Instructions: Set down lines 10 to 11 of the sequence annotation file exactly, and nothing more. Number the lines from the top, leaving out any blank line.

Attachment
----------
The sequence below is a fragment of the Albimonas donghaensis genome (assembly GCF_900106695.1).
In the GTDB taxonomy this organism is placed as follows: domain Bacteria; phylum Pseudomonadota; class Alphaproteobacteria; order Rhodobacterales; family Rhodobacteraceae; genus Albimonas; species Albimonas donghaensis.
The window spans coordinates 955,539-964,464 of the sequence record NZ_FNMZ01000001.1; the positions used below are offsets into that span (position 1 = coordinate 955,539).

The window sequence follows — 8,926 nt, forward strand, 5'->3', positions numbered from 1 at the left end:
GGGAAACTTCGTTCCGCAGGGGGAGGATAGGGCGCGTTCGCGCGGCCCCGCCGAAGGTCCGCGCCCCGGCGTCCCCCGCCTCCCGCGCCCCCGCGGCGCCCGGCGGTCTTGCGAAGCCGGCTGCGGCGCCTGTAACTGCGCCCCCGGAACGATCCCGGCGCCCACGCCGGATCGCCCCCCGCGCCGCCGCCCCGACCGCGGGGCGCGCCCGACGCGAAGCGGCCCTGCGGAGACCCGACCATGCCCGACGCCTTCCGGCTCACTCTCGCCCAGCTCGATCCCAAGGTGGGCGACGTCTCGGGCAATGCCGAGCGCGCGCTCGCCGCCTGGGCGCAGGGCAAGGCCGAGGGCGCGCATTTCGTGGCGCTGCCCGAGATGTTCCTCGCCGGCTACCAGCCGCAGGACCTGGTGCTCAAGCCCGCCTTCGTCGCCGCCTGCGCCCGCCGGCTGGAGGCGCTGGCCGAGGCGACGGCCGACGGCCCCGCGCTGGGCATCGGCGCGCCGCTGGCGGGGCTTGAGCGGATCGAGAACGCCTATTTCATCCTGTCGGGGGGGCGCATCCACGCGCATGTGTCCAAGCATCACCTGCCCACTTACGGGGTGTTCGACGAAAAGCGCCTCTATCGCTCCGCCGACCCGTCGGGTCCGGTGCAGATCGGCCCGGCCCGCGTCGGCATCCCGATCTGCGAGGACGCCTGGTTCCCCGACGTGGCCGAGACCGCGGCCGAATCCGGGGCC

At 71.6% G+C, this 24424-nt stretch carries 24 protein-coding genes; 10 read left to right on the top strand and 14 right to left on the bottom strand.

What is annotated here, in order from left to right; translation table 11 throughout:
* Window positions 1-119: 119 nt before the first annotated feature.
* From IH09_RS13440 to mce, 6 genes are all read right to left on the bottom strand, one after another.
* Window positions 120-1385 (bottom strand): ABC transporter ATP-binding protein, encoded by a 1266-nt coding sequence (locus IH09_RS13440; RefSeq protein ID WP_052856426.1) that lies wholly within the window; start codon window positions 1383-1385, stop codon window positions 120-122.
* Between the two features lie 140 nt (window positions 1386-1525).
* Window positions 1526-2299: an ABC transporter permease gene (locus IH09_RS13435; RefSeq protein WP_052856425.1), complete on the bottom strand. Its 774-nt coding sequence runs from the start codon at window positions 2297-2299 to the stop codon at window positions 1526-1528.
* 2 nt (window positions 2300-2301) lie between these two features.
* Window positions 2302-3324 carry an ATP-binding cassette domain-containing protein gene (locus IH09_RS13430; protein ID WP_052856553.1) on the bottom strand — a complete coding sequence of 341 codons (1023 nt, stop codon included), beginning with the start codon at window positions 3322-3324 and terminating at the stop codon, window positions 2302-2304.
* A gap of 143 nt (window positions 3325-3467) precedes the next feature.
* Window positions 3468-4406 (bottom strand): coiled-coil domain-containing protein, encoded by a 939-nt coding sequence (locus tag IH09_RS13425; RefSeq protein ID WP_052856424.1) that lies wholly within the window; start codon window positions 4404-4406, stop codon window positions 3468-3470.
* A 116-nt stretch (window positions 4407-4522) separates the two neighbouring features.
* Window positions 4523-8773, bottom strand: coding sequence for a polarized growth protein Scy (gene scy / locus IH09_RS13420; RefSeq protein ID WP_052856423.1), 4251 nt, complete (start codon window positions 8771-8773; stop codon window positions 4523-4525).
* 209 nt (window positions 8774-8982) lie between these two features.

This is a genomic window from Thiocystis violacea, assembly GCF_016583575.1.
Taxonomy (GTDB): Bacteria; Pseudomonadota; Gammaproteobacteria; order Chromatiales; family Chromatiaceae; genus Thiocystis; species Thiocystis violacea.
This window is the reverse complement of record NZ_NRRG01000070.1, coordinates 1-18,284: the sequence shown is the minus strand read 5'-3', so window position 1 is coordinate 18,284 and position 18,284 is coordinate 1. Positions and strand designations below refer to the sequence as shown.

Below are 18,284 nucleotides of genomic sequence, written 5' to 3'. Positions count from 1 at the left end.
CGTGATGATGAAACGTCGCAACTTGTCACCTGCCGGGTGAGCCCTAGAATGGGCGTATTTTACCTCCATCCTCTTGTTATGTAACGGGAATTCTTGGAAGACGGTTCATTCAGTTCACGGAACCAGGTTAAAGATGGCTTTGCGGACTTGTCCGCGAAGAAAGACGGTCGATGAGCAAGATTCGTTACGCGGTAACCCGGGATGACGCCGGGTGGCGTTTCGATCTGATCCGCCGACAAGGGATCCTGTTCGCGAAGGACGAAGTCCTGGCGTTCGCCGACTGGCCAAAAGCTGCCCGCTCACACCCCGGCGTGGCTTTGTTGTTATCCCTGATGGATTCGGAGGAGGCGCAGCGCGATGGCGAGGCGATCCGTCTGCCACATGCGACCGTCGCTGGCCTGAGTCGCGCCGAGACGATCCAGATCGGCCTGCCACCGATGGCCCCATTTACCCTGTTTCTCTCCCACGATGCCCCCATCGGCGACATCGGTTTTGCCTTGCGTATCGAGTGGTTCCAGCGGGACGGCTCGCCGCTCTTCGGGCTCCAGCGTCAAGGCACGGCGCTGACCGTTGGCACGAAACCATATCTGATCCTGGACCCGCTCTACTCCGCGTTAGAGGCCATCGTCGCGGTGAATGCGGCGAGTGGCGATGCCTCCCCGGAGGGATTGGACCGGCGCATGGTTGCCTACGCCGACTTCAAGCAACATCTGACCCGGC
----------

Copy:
* Window positions 120-1385 (bottom strand): ABC transporter ATP-binding protein, encoded by a 1266-nt coding sequence (locus IH09_RS13440; RefSeq protein ID WP_052856426.1) that lies wholly within the window; start codon window positions 1383-1385, stop codon window positions 120-122.
* Between the two features lie 140 nt (window positions 1386-1525).